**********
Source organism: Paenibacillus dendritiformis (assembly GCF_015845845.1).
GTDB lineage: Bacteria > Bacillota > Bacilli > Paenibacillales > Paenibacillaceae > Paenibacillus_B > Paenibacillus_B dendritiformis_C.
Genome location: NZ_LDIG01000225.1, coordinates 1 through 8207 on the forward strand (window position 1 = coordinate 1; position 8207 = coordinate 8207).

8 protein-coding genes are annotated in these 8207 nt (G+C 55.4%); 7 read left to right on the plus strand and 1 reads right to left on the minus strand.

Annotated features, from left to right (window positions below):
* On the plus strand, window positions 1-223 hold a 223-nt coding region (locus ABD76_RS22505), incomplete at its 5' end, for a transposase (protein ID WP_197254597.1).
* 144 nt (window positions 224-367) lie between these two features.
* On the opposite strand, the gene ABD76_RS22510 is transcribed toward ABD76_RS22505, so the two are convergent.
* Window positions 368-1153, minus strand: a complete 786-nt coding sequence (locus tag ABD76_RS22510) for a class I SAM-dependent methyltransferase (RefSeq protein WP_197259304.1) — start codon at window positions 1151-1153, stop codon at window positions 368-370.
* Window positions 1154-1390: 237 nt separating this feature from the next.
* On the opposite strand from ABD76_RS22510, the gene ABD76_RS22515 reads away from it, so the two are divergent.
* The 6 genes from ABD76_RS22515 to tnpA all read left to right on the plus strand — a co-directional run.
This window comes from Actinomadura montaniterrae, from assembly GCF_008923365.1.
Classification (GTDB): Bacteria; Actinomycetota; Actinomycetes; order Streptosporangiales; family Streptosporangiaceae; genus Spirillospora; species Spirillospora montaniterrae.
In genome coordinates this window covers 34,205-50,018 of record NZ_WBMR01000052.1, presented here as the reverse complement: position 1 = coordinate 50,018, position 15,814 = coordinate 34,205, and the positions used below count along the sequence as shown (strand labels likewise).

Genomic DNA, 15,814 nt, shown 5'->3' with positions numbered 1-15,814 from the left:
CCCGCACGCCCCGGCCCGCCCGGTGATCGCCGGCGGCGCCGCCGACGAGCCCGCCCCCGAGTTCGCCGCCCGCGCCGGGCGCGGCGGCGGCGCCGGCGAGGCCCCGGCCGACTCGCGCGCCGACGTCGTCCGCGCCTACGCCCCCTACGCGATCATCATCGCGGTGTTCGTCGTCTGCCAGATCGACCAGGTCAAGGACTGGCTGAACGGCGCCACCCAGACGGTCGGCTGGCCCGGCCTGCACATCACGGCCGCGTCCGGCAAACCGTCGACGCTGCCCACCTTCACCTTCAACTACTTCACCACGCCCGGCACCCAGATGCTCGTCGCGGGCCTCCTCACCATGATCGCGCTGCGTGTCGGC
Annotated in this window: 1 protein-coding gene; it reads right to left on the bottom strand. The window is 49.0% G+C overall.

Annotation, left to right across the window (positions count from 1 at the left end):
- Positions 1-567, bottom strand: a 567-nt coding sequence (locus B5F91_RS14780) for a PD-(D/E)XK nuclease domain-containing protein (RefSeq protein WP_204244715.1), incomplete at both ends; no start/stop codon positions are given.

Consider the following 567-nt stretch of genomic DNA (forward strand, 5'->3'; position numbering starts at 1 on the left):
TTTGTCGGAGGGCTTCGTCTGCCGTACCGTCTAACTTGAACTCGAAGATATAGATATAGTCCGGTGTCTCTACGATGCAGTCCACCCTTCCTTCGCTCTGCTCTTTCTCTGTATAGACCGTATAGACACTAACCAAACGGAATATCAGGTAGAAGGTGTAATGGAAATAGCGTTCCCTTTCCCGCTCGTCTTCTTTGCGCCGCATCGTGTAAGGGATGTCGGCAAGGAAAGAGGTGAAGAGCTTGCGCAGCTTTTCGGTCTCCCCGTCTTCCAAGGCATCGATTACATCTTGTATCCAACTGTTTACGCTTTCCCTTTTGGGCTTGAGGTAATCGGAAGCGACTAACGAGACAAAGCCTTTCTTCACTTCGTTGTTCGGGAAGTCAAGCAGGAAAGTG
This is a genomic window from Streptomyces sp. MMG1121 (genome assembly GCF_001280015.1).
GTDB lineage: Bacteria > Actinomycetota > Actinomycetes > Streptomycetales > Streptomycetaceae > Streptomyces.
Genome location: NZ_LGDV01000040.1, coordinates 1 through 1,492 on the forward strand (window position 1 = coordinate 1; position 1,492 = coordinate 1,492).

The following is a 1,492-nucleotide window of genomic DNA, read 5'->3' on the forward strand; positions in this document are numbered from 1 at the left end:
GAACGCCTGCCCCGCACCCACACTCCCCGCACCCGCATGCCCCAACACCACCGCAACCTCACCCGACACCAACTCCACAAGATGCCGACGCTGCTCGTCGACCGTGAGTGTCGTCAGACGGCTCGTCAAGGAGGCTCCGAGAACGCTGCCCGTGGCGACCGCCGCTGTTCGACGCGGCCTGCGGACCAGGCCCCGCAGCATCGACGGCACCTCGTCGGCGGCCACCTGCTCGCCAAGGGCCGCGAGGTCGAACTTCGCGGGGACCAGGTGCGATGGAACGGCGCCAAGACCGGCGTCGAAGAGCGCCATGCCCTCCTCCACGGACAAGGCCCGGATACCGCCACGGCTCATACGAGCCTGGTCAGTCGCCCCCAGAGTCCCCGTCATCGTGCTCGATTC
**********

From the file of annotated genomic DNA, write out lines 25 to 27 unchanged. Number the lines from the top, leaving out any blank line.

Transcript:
Genome location: NZ_LGDV01000040.1, coordinates 1 through 1,492 on the forward strand (window position 1 = coordinate 1; position 1,492 = coordinate 1,492).

The following is a 1,492-nucleotide window of genomic DNA, read 5'->3' on the forward strand; positions in this document are numbered from 1 at the left end:
GAACGCCTGCCCCGCACCCACACTCCCCGCACCCGCATGCCCCAACACCACCGCAACCTCACCCGACACCAACTCCACAAGATGCCGACGCTGCTCGTCGACCGTGAGTGTCGTCAGACGGCTCGTCAAGGAGGCTCCGAGAACGCTGCCCGTGGCGACCGCCGCTGTTCGACGCGGCCTGCGGACCAGGCCCCGCAGCATCGACGGCACCTCGTCGGCGGCCACCTGCTCGCCAAGGGCCGCGAGGTCGAACTTCGCGGGGACCAGGTGCGATGGAACGGCGCCAAGACCGGCGTCGAAGAGCGCCATGCCCTCCTCCACGGACAAGGCCCGGATACCGCCACGGCTCATACGAGCCTGGTCAGTCGCCCCCAGAGTCCCCGTCATCGTGCTCGATTC